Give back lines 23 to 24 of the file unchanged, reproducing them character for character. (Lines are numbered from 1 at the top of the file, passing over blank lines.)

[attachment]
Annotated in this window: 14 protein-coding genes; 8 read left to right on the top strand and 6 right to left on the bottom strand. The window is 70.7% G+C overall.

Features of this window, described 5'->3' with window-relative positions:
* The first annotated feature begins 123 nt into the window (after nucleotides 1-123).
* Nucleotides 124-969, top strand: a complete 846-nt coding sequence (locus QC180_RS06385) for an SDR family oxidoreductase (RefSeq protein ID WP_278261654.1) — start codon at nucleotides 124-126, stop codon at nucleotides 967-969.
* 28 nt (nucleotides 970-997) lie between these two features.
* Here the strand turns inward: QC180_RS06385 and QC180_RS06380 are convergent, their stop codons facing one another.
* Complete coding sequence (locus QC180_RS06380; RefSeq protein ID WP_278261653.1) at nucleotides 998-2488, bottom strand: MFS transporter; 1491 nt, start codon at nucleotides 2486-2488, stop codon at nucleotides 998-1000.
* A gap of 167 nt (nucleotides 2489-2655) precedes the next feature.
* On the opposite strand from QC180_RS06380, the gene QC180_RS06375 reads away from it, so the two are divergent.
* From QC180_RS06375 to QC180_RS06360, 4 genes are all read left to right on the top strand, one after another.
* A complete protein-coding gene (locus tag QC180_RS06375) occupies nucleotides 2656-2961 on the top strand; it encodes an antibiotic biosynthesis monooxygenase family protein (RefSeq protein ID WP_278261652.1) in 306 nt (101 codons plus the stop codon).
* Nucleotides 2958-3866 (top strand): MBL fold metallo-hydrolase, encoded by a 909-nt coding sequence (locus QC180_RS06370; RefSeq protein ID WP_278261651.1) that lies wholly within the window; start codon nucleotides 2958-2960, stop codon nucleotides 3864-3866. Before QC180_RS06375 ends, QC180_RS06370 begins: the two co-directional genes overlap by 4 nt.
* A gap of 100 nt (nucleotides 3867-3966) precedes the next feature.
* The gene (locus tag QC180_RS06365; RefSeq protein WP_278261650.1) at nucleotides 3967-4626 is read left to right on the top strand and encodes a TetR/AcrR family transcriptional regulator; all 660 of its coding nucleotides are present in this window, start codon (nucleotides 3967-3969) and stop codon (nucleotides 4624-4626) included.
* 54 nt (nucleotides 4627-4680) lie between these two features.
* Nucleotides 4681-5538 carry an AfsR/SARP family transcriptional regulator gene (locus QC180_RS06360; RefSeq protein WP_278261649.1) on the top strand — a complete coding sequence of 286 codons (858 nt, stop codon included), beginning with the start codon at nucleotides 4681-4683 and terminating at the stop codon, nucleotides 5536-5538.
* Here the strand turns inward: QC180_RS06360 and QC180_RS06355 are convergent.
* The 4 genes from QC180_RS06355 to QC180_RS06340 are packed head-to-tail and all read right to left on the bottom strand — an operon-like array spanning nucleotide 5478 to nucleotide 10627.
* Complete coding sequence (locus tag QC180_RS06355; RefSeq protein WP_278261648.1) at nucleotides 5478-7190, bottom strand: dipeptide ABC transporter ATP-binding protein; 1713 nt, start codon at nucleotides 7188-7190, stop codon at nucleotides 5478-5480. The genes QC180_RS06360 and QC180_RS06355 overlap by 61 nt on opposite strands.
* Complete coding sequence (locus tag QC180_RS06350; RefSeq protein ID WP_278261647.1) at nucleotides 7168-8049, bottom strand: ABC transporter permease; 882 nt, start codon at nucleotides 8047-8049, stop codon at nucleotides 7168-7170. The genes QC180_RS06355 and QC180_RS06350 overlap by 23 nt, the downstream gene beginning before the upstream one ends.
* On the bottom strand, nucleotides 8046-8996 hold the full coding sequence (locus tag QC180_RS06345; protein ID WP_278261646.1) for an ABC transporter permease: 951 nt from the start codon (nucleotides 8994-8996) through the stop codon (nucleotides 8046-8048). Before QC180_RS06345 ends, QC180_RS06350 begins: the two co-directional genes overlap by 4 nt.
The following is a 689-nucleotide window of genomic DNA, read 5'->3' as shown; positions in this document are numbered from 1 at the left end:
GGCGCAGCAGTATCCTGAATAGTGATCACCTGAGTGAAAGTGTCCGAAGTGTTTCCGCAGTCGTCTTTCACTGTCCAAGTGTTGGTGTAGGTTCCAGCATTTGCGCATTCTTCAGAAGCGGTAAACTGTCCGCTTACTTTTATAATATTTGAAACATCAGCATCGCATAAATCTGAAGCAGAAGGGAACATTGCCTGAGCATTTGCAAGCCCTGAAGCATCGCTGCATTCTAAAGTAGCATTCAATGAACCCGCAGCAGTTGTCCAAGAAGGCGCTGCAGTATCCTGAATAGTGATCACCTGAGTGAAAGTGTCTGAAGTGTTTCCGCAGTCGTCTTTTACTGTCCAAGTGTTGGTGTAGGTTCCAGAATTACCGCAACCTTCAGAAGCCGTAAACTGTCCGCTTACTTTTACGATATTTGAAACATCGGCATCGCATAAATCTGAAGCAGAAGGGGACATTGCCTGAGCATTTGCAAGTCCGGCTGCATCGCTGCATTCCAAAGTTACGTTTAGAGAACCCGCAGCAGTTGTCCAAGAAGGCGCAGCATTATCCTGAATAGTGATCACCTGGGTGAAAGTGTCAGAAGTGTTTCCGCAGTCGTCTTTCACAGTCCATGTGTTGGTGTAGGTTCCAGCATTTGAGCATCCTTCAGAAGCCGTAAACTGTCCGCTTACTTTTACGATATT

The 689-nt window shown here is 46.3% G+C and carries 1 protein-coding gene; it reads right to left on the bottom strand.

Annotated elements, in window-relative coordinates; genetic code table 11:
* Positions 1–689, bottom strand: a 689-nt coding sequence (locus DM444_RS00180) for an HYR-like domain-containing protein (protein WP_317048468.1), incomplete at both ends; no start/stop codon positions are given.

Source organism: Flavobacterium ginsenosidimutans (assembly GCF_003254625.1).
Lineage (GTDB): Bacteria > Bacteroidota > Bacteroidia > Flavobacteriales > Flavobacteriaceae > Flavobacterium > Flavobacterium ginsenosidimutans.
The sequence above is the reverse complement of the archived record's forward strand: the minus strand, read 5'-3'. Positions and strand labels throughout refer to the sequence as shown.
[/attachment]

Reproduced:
GGCGCAGCAGTATCCTGAATAGTGATCACCTGAGTGAAAGTGTCCGAAGTGTTTCCGCAGTCGTCTTTCACTGTCCAAGTGTTGGTGTAGGTTCCAGCATTTGCGCATTCTTCAGAAGCGGTAAACTGTCCGCTTACTTTTATAATATTTGAAACATCAGCATCGCATAAATCTGAAGCAGAAGGGAACATTGCCTGAGCATTTGCAAGCCCTGAAGCATCGCTGCATTCTAAAGTAGCATTCAATGAACCCGCAGCAGTTGTCCAAGAAGGCGCTGCAGTATCCTGAATAGTGATCACCTGAGTGAAAGTGTCTGAAGTGTTTCCGCAGTCGTCTTTTACTGTCCAAGTGTTGGTGTAGGTTCCAGAATTACCGCAACCTTCAGAAGCCGTAAACTGTCCGCTTACTTTTACGATATTTGAAACATCGGCATCGCATAAATCTGAAGCAGAAGGGGACATTGCCTGAGCATTTGCAAGTCCGGCTGCATCGCTGCATTCCAAAGTTACGTTTAGAGAACCCGCAGCAGTTGTCCAAGAAGGCGCAGCATTATCCTGAATAGTGATCACCTGGGTGAAAGTGTCAGAAGTGTTTCCGCAGTCGTCTTTCACAGTCCATGTGTTGGTGTAGGTTCCAGCATTTGAGCATCCTTCAGAAGCCGTAAACTGTCCGCTTACTTTTACGATATT

The 689-nt window shown here is 46.3% G+C and carries 1 protein-coding gene; it reads right to left on the bottom strand.